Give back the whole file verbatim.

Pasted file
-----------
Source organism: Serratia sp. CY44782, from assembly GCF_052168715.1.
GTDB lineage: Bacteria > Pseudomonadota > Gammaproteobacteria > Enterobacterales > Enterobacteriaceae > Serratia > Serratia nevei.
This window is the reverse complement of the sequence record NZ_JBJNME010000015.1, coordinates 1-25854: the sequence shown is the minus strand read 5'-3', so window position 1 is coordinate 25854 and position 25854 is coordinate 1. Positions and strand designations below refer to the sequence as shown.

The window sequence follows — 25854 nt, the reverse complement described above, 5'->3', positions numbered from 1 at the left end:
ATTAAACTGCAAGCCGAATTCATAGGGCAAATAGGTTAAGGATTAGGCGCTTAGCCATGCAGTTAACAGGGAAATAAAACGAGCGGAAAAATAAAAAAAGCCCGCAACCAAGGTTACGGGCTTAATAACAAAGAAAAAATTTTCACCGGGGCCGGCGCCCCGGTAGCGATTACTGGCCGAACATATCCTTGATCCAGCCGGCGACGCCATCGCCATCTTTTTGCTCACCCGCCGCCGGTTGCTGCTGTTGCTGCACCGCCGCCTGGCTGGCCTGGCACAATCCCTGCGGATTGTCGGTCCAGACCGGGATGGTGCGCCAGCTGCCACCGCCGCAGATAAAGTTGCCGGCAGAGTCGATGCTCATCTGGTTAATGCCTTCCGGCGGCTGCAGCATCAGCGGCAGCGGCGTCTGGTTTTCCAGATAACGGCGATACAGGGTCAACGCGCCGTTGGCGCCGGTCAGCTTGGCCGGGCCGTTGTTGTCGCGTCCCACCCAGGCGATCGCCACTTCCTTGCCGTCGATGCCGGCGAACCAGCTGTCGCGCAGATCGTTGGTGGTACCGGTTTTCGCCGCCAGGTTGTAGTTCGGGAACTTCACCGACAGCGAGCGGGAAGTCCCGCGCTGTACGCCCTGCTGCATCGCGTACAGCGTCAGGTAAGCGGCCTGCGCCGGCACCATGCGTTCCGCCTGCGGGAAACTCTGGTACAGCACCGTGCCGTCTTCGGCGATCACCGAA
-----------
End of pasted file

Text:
Source organism: Serratia sp. CY44782, from assembly GCF_052168715.1.
GTDB lineage: Bacteria > Pseudomonadota > Gammaproteobacteria > Enterobacterales > Enterobacteriaceae > Serratia > Serratia nevei.
This window is the reverse complement of the sequence record NZ_JBJNME010000015.1, coordinates 1-25854: the sequence shown is the minus strand read 5'-3', so window position 1 is coordinate 25854 and position 25854 is coordinate 1. Positions and strand designations below refer to the sequence as shown.

The window sequence follows — 25854 nt, the reverse complement described above, 5'->3', positions numbered from 1 at the left end:
ATTAAACTGCAAGCCGAATTCATAGGGCAAATAGGTTAAGGATTAGGCGCTTAGCCATGCAGTTAACAGGGAAATAAAACGAGCGGAAAAATAAAAAAAGCCCGCAACCAAGGTTACGGGCTTAATAACAAAGAAAAAATTTTCACCGGGGCCGGCGCCCCGGTAGCGATTACTGGCCGAACATATCCTTGATCCAGCCGGCGACGCCATCGCCATCTTTTTGCTCACCCGCCGCCGGTTGCTGCTGTTGCTGCACCGCCGCCTGGCTGGCCTGGCACAATCCCTGCGGATTGTCGGTCCAGACCGGGATGGTGCGCCAGCTGCCACCGCCGCAGATAAAGTTGCCGGCAGAGTCGATGCTCATCTGGTTAATGCCTTCCGGCGGCTGCAGCATCAGCGGCAGCGGCGTCTGGTTTTCCAGATAACGGCGATACAGGGTCAACGCGCCGTTGGCGCCGGTCAGCTTGGCCGGGCCGTTGTTGTCGCGTCCCACCCAGGCGATCGCCACTTCCTTGCCGTCGATGCCGGCGAACCAGCTGTCGCGCAGATCGTTGGTGGTACCGGTTTTCGCCGCCAGGTTGTAGTTCGGGAACTTCACCGACAGCGAGCGGGAAGTCCCGCGCTGTACGCCCTGCTGCATCGCGTACAGCGTCAGGTAAGCGGCCTGCGCCGGCACCATGCGTTCCGCCTGCGGGAAACTCTGGTACAGCACCGTGCCGTCTTCGGCGATCACCGAA